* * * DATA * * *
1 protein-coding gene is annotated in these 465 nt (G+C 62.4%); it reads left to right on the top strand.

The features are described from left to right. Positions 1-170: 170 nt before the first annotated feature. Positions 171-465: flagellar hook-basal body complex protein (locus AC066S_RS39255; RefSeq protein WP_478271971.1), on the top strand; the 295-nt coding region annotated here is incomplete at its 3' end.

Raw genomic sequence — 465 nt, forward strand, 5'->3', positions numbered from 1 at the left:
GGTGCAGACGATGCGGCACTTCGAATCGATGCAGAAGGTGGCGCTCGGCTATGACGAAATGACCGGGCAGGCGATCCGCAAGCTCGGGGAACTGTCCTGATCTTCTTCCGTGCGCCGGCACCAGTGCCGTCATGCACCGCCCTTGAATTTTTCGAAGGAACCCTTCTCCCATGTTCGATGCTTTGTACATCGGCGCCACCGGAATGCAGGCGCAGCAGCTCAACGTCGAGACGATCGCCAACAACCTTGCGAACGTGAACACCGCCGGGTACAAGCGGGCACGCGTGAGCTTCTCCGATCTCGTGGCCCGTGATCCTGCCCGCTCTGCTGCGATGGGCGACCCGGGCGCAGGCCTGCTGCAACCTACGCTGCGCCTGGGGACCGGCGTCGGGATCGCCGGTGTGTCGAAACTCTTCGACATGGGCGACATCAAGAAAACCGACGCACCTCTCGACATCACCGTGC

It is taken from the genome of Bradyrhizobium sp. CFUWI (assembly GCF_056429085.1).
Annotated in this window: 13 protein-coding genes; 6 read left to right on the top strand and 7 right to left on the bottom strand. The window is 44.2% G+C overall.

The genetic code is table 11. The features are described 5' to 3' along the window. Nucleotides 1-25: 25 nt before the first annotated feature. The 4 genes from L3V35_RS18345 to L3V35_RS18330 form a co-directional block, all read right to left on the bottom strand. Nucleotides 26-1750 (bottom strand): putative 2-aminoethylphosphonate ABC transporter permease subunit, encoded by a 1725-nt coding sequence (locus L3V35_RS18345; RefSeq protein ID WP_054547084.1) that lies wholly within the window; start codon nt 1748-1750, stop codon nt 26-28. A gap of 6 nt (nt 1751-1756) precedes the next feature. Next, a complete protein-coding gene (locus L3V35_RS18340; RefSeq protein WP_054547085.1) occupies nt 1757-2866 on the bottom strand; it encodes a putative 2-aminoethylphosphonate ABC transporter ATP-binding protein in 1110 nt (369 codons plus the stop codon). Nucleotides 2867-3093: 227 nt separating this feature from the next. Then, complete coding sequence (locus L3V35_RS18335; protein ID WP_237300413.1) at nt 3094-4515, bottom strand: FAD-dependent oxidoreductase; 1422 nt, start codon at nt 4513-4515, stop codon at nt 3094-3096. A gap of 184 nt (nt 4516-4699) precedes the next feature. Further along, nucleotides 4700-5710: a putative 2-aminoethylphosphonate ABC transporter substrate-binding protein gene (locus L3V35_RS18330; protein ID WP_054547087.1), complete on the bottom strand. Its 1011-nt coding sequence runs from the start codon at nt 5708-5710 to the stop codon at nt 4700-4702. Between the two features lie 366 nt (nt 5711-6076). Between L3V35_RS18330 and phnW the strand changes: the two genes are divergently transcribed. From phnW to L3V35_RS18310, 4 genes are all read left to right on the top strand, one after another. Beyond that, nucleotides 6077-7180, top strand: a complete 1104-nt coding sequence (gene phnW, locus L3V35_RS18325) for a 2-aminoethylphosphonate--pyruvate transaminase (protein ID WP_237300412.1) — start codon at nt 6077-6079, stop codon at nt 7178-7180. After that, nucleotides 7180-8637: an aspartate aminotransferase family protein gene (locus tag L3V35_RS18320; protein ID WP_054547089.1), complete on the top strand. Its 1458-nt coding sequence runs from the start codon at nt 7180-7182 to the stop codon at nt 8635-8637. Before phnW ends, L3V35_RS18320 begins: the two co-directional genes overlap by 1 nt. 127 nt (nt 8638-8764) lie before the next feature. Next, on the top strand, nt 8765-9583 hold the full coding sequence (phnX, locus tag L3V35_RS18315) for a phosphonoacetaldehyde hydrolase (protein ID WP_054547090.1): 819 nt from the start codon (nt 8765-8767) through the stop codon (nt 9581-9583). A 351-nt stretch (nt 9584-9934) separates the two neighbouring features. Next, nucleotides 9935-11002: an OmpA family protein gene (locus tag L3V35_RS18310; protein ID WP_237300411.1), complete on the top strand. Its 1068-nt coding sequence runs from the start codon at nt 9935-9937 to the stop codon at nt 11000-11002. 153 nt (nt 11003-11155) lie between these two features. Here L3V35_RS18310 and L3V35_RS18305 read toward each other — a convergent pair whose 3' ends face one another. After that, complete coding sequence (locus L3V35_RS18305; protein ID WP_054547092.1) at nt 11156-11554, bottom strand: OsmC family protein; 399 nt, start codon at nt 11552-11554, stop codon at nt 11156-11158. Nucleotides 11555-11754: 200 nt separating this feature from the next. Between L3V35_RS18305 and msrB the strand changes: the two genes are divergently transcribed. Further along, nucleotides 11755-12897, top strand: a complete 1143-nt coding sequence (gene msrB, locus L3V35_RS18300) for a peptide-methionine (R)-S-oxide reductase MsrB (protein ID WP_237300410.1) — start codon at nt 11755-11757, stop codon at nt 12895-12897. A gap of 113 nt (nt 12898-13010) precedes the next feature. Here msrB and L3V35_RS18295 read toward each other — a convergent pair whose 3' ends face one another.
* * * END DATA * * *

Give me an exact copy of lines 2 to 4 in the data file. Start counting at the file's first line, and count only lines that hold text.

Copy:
The features are described from left to right. Positions 1-170: 170 nt before the first annotated feature. Positions 171-465: flagellar hook-basal body complex protein (locus AC066S_RS39255; RefSeq protein WP_478271971.1), on the top strand; the 295-nt coding region annotated here is incomplete at its 3' end.

Raw genomic sequence — 465 nt, forward strand, 5'->3', positions numbered from 1 at the left:
GGTGCAGACGATGCGGCACTTCGAATCGATGCAGAAGGTGGCGCTCGGCTATGACGAAATGACCGGGCAGGCGATCCGCAAGCTCGGGGAACTGTCCTGATCTTCTTCCGTGCGCCGGCACCAGTGCCGTCATGCACCGCCCTTGAATTTTTCGAAGGAACCCTTCTCCCATGTTCGATGCTTTGTACATCGGCGCCACCGGAATGCAGGCGCAGCAGCTCAACGTCGAGACGATCGCCAACAACCTTGCGAACGTGAACACCGCCGGGTACAAGCGGGCACGCGTGAGCTTCTCCGATCTCGTGGCCCGTGATCCTGCCCGCTCTGCTGCGATGGGCGACCCGGGCGCAGGCCTGCTGCAACCTACGCTGCGCCTGGGGACCGGCGTCGGGATCGCCGGTGTGTCGAAACTCTTCGACATGGGCGACATCAAGAAAACCGACGCACCTCTCGACATCACCGTGC